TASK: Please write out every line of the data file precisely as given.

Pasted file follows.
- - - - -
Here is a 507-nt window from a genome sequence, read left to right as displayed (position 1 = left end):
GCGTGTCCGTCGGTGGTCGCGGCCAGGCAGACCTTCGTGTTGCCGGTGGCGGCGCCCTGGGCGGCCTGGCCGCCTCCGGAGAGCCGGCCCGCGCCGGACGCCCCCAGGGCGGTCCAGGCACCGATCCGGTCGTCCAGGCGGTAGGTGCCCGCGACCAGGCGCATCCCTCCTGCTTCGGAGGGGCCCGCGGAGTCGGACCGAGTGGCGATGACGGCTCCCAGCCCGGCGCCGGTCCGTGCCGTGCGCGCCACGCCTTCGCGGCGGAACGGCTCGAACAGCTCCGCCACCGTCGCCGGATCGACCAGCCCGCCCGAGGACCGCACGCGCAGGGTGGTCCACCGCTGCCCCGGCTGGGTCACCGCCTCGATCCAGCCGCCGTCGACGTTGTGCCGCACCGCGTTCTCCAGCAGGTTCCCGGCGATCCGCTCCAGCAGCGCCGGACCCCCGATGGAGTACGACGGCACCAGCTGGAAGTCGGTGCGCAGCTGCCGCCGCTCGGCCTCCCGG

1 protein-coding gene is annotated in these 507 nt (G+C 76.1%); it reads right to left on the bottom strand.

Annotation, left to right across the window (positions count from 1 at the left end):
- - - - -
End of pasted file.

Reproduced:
Here is a 507-nt window from a genome sequence, read left to right as displayed (position 1 = left end):
GCGTGTCCGTCGGTGGTCGCGGCCAGGCAGACCTTCGTGTTGCCGGTGGCGGCGCCCTGGGCGGCCTGGCCGCCTCCGGAGAGCCGGCCCGCGCCGGACGCCCCCAGGGCGGTCCAGGCACCGATCCGGTCGTCCAGGCGGTAGGTGCCCGCGACCAGGCGCATCCCTCCTGCTTCGGAGGGGCCCGCGGAGTCGGACCGAGTGGCGATGACGGCTCCCAGCCCGGCGCCGGTCCGTGCCGTGCGCGCCACGCCTTCGCGGCGGAACGGCTCGAACAGCTCCGCCACCGTCGCCGGATCGACCAGCCCGCCCGAGGACCGCACGCGCAGGGTGGTCCACCGCTGCCCCGGCTGGGTCACCGCCTCGATCCAGCCGCCGTCGACGTTGTGCCGCACCGCGTTCTCCAGCAGGTTCCCGGCGATCCGCTCCAGCAGCGCCGGACCCCCGATGGAGTACGACGGCACCAGCTGGAAGTCGGTGCGCAGCTGCCGCCGCTCGGCCTCCCGG

1 protein-coding gene is annotated in these 507 nt (G+C 76.1%); it reads right to left on the bottom strand.

Annotation, left to right across the window (positions count from 1 at the left end):